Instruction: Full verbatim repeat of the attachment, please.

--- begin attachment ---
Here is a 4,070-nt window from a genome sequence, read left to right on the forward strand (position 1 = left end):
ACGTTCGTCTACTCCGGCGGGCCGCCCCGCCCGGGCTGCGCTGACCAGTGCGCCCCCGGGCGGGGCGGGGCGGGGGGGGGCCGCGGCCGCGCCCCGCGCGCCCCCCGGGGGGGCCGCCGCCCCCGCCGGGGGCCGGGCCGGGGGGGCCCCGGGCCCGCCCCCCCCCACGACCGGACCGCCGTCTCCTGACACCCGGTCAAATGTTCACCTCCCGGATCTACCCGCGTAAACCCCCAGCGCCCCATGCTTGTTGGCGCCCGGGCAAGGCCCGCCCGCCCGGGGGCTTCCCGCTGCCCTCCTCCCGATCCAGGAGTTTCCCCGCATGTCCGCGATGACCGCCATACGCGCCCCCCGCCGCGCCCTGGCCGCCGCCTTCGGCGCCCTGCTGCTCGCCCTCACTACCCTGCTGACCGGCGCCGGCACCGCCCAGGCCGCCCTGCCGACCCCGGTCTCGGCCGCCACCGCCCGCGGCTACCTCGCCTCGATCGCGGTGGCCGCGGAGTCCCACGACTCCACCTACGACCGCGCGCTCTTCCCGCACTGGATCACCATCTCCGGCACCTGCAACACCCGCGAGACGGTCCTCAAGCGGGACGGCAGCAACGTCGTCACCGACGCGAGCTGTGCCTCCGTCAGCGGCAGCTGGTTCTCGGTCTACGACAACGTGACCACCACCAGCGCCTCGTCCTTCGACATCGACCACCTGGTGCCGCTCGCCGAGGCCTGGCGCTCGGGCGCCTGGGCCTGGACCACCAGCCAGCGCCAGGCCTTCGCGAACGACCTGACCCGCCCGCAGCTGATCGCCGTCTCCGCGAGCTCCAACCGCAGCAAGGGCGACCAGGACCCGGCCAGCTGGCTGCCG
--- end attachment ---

Here is a 4,070-nt window from a genome sequence, read left to right on the forward strand (position 1 = left end):
ACGTTCGTCTACTCCGGCGGGCCGCCCCGCCCGGGCTGCGCTGACCAGTGCGCCCCCGGGCGGGGCGGGGCGGGGGGGGGCCGCGGCCGCGCCCCGCGCGCCCCCCGGGGGGGCCGCCGCCCCCGCCGGGGGCCGGGCCGGGGGGGCCCCGGGCCCGCCCCCCCCCACGACCGGACCGCCGTCTCCTGACACCCGGTCAAATGTTCACCTCCCGGATCTACCCGCGTAAACCCCCAGCGCCCCATGCTTGTTGGCGCCCGGGCAAGGCCCGCCCGCCCGGGGGCTTCCCGCTGCCCTCCTCCCGATCCAGGAGTTTCCCCGCATGTCCGCGATGACCGCCATACGCGCCCCCCGCCGCGCCCTGGCCGCCGCCTTCGGCGCCCTGCTGCTCGCCCTCACTACCCTGCTGACCGGCGCCGGCACCGCCCAGGCCGCCCTGCCGACCCCGGTCTCGGCCGCCACCGCCCGCGGCTACCTCGCCTCGATCGCGGTGGCCGCGGAGTCCCACGACTCCACCTACGACCGCGCGCTCTTCCCGCACTGGATCACCATCTCCGGCACCTGCAACACCCGCGAGACGGTCCTCAAGCGGGACGGCAGCAACGTCGTCACCGACGCGAGCTGTGCCTCCGTCAGCGGCAGCTGGTTCTCGGTCTACGACAACGTGACCACCACCAGCGCCTCGTCCTTCGACATCGACCACCTGGTGCCGCTCGCCGAGGCCTGGCGCTCGGGCGCCTGGGCCTGGACCACCAGCCAGCGCCAGGCCTTCGCGAACGACCTGACCCGCCCGCAGCTGATCGCCGTCTCCGCGAGCTCCAACCGCAGCAAGGGCGACCAGGACCCGGCCAGCTGGCTGCCG